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Saturday Matinee

Disney Cartoon #17: CinemaScope Special: "Hooked Bear" (April 27, 1956)

by Albert Gutierrez

Last week I mentioned how I wanted to cover "Hooked Bear" due to its anniversary being close to the date of Saturday Matinee.  But instead, I pulled "Beezy Bear" from the hat.  Ironically, when I pulled the number out this week, it was number seven, "Hooked Bear."  Not only is "Hooked Bear" the seventh CinemaScope cartoon, but it's the seventh CinemaScope cartoon I'm reviewing for Saturday Matinee...and the seventeenth overall.  Just ten entries ago, I was mentioning how the number seven seems to follow me.  If this isn't proof, I don't know what is!

In "Hooked Bear," we get the bear's second favorite food after honey: fish.  It's fishing season at the park and Ranger Woodlore is making sure all the fish are proper sizes.  It wouldn't do at all if someone were to catch a fish that's too small!  Among those fishing is good ole Humphrey, but he has trouble catching fish with his paws.  So he grabs a net and a rod, and is about to start fishing like humans do, until Ranger Woodlore takes away his gear and tells him, "Go fish like a bear!"  Ranger Woodlore then checks up on the Fish Hatchery, where he - for lack of a better word as I'm not a fisherman - grows new fish.  Literally, he takes fish eggs and "plants" them in the water as if they are seeds.  When they grow, he grabs a bucketful and tosses them in the lake to grow even more.  Humphrey is in the lake, trying desperately to catch a fish.  He soon realizes that if he holds up a small fish and rings it like a bell, a larger fish will jump up for it.  It's the perfect way to capture fish!  However, every time he tries to capture fish, he ends up losing them.  

When he does capture a healthy amount of fish, he then dumps them all for a very big fish...which turns out to be a balloon fish that a little boy has.  Humphrey then gets the idea to attach a fin to his head and swim underwater, pretending to be a shark and scaring all the fishermen away.  He now has a portion of the lake to himself and is all set to go fishing.  But he sees Ranger Woodlore dumping a bucket of fish into an even larger bucket, and so Humphrey jumps into that bucket too.  What he fails to realize is that the bucket is attached to a helicopter, with Woodlore flying above to dump even more fish into the lake.  Woodlore soon receives a call from his superior: fishing season ended yesterday!  No fish can be caught.  Instead, it is now hunting season. Which means Humphrey must run for his life!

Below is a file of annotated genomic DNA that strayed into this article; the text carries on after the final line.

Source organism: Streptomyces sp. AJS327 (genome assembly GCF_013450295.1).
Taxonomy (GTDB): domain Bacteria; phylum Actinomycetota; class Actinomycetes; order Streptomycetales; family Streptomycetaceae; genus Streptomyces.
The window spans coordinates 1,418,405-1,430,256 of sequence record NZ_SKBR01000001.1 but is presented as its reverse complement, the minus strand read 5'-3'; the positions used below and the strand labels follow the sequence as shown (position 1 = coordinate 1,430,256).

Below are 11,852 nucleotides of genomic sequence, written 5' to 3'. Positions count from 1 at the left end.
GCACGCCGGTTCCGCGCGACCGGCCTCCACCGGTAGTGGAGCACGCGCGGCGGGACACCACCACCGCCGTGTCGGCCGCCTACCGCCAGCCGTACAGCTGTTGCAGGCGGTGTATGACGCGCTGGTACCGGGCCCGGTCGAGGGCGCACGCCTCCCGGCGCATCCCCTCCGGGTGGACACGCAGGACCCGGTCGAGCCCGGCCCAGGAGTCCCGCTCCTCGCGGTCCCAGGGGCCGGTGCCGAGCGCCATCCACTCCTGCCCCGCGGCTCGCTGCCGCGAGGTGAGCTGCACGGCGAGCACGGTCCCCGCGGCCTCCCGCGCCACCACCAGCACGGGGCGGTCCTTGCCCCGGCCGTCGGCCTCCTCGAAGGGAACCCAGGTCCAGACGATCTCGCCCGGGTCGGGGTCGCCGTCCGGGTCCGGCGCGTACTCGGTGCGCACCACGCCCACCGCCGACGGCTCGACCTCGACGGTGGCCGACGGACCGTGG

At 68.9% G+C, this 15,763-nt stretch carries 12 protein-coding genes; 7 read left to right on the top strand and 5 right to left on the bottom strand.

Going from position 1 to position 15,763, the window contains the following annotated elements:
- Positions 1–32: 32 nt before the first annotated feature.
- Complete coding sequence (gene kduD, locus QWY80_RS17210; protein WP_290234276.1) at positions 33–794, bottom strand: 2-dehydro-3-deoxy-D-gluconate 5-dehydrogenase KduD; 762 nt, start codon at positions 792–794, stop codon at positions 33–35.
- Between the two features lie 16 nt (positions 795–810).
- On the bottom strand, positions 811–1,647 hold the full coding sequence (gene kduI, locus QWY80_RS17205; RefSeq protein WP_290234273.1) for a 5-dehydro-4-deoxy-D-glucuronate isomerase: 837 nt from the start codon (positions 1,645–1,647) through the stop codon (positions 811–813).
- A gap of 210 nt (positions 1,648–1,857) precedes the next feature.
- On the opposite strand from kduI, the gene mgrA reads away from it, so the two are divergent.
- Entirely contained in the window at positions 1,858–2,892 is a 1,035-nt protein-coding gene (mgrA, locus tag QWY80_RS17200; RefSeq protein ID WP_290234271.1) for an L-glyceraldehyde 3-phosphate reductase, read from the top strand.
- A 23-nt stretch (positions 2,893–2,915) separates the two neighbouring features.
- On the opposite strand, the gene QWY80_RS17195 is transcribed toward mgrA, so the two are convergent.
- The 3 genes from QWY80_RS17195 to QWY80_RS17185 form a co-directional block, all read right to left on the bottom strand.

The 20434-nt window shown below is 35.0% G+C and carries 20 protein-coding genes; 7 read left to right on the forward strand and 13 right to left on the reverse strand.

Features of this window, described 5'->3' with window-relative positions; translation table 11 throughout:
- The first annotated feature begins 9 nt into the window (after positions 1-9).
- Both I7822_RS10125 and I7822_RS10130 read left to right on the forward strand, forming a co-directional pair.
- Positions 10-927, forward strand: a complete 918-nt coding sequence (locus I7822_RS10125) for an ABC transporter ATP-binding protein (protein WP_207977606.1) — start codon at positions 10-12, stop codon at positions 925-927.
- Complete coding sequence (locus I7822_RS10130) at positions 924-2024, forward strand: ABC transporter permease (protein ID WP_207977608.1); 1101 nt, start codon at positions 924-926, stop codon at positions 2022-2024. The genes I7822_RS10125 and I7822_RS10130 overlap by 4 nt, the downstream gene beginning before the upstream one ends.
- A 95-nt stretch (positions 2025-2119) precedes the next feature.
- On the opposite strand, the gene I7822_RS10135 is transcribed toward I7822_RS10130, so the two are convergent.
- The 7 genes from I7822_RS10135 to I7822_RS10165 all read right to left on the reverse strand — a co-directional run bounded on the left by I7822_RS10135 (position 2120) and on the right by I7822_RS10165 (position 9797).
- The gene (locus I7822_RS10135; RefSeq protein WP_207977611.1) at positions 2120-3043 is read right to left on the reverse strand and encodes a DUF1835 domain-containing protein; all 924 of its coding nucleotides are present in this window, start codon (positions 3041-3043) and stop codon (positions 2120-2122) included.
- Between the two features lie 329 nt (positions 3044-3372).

What I liked about this short was the creativeness in the visual gags.  Humphrey may have some silly ideas when it comes to catching fish, but they come across beautifully, as do some of Woodlore's gags.  When he tosses some rainbow trout into the lake, we see an actual rainbow from the bucket.  I know next-to-nothing about fishing, but if this is really how it's done (a park ranger tosses little fish from a hatchery into a lake), then I really should go fishing one of these days.  The first (and so far, last) time I went, I was six years old and we always had to throw our fish back into the water.

I'm a bit Humphrey'd out at this point, although there are still some pre-CinemaScope shorts of his that I haven't covered.  Thankfully, I've already scheduled the bulk of my Saturday Matinees for the summer and so by the time I do reach another Humphrey short, it'll be a refreshing change.  As this is the last Humphrey cartoon I'll be covering in CinemaScope, it's nice to see his evolution over the course of the nine shorts.  His first short, "Bearly Asleep" is definitely the strongest in terms of visual gags and character development, and is my favorite of the four.  "Beezy Bear" and "Hooked Bear" both are very well made despite a few flaws.  His last short, "In the Bag" (which I covered as #12) has a great and catchy tune even though I always feel bad for how everyone else treated Humphrey.  But that seemed to be the whole point of his character: he'd get the short end of the stick because he was the short stick.

"Hooked Bear" is only available on DVD in "Walt Disney Treasures: Disney Rarities".  And once more, with feeling: you can also check it out on a website that rhymes with ZooChoob, MooStoob, NewReub, or BlueFood (maybe that's a bit of a stretch...).

 

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